UC San Diego reaffirmed its commitment to serving patients in the city’s central and southern areas on Friday, paving the way for what officials say is a $ 3 billion investment to rebuild its existing medical campus at Hillcrest. .
It is estimated that it will take 15 years to complete the transformation, which begins with the construction of a 250,000 square foot ambulatory care building and 1,800 space parking lot on a plot just east of the medical center. UC San Diego.
A second phase requires significant amounts of new housing on the western and northeast edges of the 60-acre complex. A new hospital that will replace the existing medical center will follow, possibly leading to the removal of existing medical buildings.
The Price Philanthropies Foundation helped launch the public fundraising campaign for this expensive venture, contributing $ 10 million.
Robert Price, the chairman of the charity, noted that the property was the epicenter of San Diego health care when he grew up in nearby Mission Hills in the 1950s and housed a county-run hospital until UCSD bought it in 1968 to serve as the main cog in its new medical school.
âOver the years medicine has moved north and resources have moved north,â said Price, referring to the large investments in new facilities that UCSD and Scripps Health have made in La Jolla.
Very active in some of the city’s most economically disadvantaged areas, particularly City Heights just to the south, Price said it was important that those in need of care did not have to travel so far.
âTo have that kind of commitment from UCSDâ¦ getting back into this area is really a big deal,â Price said.
Many dignitaries who attended Friday’s inauguration, which turned the earth under clear skies and with COVID-19 masks in place, credited State Senate Speaker Pro Tempore Toni Atkins with helping obtain government funding to make the project feasible.
Although there have been rumors over the past decade that UCSD intends to pull out of Hillcrest and consolidate its services at Jacobs Medical Center in La Jolla, Atkins said on Friday he did not There was simply no way for the state to erode its presence in the center of the city where many of the poor need care.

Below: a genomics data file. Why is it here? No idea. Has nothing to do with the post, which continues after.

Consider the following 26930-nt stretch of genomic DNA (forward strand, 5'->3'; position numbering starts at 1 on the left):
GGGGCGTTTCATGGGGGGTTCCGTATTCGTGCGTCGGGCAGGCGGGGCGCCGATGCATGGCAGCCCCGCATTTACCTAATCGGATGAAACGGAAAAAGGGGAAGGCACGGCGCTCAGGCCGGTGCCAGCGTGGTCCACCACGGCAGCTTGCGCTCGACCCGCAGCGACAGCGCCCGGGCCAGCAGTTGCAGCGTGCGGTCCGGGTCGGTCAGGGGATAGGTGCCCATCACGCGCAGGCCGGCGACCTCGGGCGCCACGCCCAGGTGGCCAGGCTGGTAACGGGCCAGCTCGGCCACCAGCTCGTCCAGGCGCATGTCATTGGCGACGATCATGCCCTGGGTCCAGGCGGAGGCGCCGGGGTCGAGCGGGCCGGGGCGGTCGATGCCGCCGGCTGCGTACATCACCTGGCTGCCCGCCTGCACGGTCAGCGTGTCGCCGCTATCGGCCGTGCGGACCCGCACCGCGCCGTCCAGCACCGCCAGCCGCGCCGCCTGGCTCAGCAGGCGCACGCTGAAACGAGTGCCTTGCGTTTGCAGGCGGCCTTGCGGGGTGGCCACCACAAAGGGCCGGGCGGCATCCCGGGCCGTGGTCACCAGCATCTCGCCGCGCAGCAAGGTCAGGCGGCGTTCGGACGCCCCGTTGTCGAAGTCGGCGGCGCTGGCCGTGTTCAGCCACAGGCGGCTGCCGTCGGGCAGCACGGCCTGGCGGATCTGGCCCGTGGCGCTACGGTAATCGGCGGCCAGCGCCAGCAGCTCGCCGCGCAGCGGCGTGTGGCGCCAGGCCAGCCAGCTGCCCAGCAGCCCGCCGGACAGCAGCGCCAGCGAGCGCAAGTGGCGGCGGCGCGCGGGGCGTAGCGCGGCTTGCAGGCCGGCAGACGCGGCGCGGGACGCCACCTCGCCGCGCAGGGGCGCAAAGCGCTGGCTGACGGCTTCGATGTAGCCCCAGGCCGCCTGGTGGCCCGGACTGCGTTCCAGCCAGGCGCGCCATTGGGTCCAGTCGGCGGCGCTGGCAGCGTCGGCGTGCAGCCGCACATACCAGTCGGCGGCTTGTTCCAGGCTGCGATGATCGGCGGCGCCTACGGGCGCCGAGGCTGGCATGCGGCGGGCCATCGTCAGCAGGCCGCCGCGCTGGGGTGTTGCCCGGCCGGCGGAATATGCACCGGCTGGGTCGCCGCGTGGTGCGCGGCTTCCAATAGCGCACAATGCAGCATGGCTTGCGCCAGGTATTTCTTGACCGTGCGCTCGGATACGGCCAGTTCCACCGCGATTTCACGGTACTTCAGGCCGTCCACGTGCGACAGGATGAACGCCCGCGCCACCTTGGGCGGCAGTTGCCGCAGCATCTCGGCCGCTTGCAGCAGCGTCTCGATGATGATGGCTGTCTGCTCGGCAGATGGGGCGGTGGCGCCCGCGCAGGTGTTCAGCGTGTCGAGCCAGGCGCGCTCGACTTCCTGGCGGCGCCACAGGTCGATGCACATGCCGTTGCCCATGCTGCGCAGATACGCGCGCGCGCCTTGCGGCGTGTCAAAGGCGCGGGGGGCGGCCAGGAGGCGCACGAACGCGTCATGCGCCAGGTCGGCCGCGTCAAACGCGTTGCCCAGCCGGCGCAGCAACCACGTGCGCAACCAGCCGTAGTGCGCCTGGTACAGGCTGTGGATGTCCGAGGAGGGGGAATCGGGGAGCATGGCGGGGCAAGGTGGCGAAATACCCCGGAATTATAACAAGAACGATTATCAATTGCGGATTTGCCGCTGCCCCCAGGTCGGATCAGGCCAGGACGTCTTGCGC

âThis location is necessary for our vulnerable San Diego population,â Atkins said. âThis infrastructure is critical.
The project has heights of support in the form of a Bill Walton, who was on hand Friday afternoon to cheer. The retired NBA and UCLA basketball star, sports presenter and San Diego legend have undergone spine surgery at UCSD and is not shy about sharing the fact that his care saved his life.
âThis is where the action is, right here in the center of town, and I will do anything and everything to help them build that,â Walton said.
On his to-do list, he added, a new orthopedic center in Hillcrest is named after its spine surgeon, Dr Steven Garfin, chair of the University Health System’s orthopedics department.
The first phase of the project is expected to be completed in 2025 and will house a wide range of services, including oncology, neurosurgery, urology, otolaryngology and orthopedics. Outpatient surgery capabilities will include a new space for gastroenterology procedures as well as space for drug infusion and radiation oncology.